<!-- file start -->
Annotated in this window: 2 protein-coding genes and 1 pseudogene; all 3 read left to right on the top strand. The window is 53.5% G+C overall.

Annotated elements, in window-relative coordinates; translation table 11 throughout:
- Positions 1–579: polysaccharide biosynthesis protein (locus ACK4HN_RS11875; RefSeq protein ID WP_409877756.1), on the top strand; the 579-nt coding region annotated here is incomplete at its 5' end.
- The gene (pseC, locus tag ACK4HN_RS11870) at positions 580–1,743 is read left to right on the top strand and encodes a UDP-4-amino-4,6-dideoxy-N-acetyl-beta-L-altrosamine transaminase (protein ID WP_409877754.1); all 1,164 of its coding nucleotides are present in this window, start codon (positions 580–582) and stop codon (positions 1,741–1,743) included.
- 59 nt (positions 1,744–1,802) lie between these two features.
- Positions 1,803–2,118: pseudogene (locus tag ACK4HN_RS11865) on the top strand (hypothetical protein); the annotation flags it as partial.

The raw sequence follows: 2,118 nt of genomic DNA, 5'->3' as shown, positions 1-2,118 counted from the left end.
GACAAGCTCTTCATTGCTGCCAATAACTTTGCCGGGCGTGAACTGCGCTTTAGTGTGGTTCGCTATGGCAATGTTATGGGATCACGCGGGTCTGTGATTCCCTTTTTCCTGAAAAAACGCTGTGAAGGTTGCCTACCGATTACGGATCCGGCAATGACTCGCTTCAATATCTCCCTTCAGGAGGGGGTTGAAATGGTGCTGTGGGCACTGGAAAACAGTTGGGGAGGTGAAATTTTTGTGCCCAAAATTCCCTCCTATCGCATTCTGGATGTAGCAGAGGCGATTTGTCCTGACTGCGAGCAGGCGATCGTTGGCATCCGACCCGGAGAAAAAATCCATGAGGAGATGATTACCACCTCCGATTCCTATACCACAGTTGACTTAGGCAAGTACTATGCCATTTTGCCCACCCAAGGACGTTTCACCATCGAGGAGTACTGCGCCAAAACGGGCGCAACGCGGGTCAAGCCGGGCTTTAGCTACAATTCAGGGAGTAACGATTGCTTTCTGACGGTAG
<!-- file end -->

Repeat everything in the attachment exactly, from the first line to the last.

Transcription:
Annotated in this window: 2 protein-coding genes and 1 pseudogene; all 3 read left to right on the top strand. The window is 53.5% G+C overall.

Annotated elements, in window-relative coordinates; translation table 11 throughout:
- Positions 1–579: polysaccharide biosynthesis protein (locus ACK4HN_RS11875; RefSeq protein ID WP_409877756.1), on the top strand; the 579-nt coding region annotated here is incomplete at its 5' end.
- The gene (pseC, locus tag ACK4HN_RS11870) at positions 580–1,743 is read left to right on the top strand and encodes a UDP-4-amino-4,6-dideoxy-N-acetyl-beta-L-altrosamine transaminase (protein ID WP_409877754.1); all 1,164 of its coding nucleotides are present in this window, start codon (positions 580–582) and stop codon (positions 1,741–1,743) included.
- 59 nt (positions 1,744–1,802) lie between these two features.
- Positions 1,803–2,118: pseudogene (locus tag ACK4HN_RS11865) on the top strand (hypothetical protein); the annotation flags it as partial.

The raw sequence follows: 2,118 nt of genomic DNA, 5'->3' as shown, positions 1-2,118 counted from the left end.
GACAAGCTCTTCATTGCTGCCAATAACTTTGCCGGGCGTGAACTGCGCTTTAGTGTGGTTCGCTATGGCAATGTTATGGGATCACGCGGGTCTGTGATTCCCTTTTTCCTGAAAAAACGCTGTGAAGGTTGCCTACCGATTACGGATCCGGCAATGACTCGCTTCAATATCTCCCTTCAGGAGGGGGTTGAAATGGTGCTGTGGGCACTGGAAAACAGTTGGGGAGGTGAAATTTTTGTGCCCAAAATTCCCTCCTATCGCATTCTGGATGTAGCAGAGGCGATTTGTCCTGACTGCGAGCAGGCGATCGTTGGCATCCGACCCGGAGAAAAAATCCATGAGGAGATGATTACCACCTCCGATTCCTATACCACAGTTGACTTAGGCAAGTACTATGCCATTTTGCCCACCCAAGGACGTTTCACCATCGAGGAGTACTGCGCCAAAACGGGCGCAACGCGGGTCAAGCCGGGCTTTAGCTACAATTCAGGGAGTAACGATTGCTTTCTGACGGTAG